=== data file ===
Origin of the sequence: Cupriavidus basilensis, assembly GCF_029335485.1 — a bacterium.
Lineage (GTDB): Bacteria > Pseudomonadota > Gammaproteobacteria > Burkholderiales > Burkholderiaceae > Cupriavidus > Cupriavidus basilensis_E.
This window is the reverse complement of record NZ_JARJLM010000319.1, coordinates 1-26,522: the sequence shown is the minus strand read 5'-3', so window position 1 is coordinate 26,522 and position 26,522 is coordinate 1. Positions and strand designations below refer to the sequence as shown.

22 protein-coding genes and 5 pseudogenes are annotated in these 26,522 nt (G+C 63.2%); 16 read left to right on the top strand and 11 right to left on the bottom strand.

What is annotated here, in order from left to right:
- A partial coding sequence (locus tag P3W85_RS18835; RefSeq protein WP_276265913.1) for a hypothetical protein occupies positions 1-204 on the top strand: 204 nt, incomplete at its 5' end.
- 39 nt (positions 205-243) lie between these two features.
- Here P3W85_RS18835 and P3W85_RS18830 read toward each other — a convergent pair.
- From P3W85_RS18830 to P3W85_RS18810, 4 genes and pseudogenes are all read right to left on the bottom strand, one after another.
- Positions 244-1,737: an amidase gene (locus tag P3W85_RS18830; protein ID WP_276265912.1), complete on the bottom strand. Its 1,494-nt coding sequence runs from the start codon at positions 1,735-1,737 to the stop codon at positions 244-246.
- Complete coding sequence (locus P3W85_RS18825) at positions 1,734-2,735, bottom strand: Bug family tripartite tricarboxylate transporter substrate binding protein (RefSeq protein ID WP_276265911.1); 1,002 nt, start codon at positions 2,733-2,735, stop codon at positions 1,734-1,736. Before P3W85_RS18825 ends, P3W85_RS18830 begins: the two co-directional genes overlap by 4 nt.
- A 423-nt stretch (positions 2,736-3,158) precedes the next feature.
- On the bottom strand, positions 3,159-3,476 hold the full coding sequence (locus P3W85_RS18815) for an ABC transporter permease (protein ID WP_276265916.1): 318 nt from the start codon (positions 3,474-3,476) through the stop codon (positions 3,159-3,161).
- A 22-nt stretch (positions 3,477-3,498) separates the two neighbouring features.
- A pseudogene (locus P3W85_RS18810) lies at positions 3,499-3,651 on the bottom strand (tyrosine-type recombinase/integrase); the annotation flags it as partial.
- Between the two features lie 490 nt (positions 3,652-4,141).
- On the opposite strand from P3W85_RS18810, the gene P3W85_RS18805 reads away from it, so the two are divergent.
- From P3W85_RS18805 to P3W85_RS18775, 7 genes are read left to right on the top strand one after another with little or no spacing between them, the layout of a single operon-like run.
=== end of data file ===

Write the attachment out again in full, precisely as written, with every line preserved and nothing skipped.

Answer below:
Origin of the sequence: Cupriavidus basilensis, assembly GCF_029335485.1 — a bacterium.
Lineage (GTDB): Bacteria > Pseudomonadota > Gammaproteobacteria > Burkholderiales > Burkholderiaceae > Cupriavidus > Cupriavidus basilensis_E.
This window is the reverse complement of record NZ_JARJLM010000319.1, coordinates 1-26,522: the sequence shown is the minus strand read 5'-3', so window position 1 is coordinate 26,522 and position 26,522 is coordinate 1. Positions and strand designations below refer to the sequence as shown.

22 protein-coding genes and 5 pseudogenes are annotated in these 26,522 nt (G+C 63.2%); 16 read left to right on the top strand and 11 right to left on the bottom strand.

What is annotated here, in order from left to right:
- A partial coding sequence (locus tag P3W85_RS18835; RefSeq protein WP_276265913.1) for a hypothetical protein occupies positions 1-204 on the top strand: 204 nt, incomplete at its 5' end.
- 39 nt (positions 205-243) lie between these two features.
- Here P3W85_RS18835 and P3W85_RS18830 read toward each other — a convergent pair.
- From P3W85_RS18830 to P3W85_RS18810, 4 genes and pseudogenes are all read right to left on the bottom strand, one after another.
- Positions 244-1,737: an amidase gene (locus tag P3W85_RS18830; protein ID WP_276265912.1), complete on the bottom strand. Its 1,494-nt coding sequence runs from the start codon at positions 1,735-1,737 to the stop codon at positions 244-246.
- Complete coding sequence (locus P3W85_RS18825) at positions 1,734-2,735, bottom strand: Bug family tripartite tricarboxylate transporter substrate binding protein (RefSeq protein ID WP_276265911.1); 1,002 nt, start codon at positions 2,733-2,735, stop codon at positions 1,734-1,736. Before P3W85_RS18825 ends, P3W85_RS18830 begins: the two co-directional genes overlap by 4 nt.
- A 423-nt stretch (positions 2,736-3,158) precedes the next feature.
- On the bottom strand, positions 3,159-3,476 hold the full coding sequence (locus P3W85_RS18815) for an ABC transporter permease (protein ID WP_276265916.1): 318 nt from the start codon (positions 3,474-3,476) through the stop codon (positions 3,159-3,161).
- A 22-nt stretch (positions 3,477-3,498) separates the two neighbouring features.
- A pseudogene (locus P3W85_RS18810) lies at positions 3,499-3,651 on the bottom strand (tyrosine-type recombinase/integrase); the annotation flags it as partial.
- Between the two features lie 490 nt (positions 3,652-4,141).
- On the opposite strand from P3W85_RS18810, the gene P3W85_RS18805 reads away from it, so the two are divergent.
- From P3W85_RS18805 to P3W85_RS18775, 7 genes are read left to right on the top strand one after another with little or no spacing between them, the layout of a single operon-like run.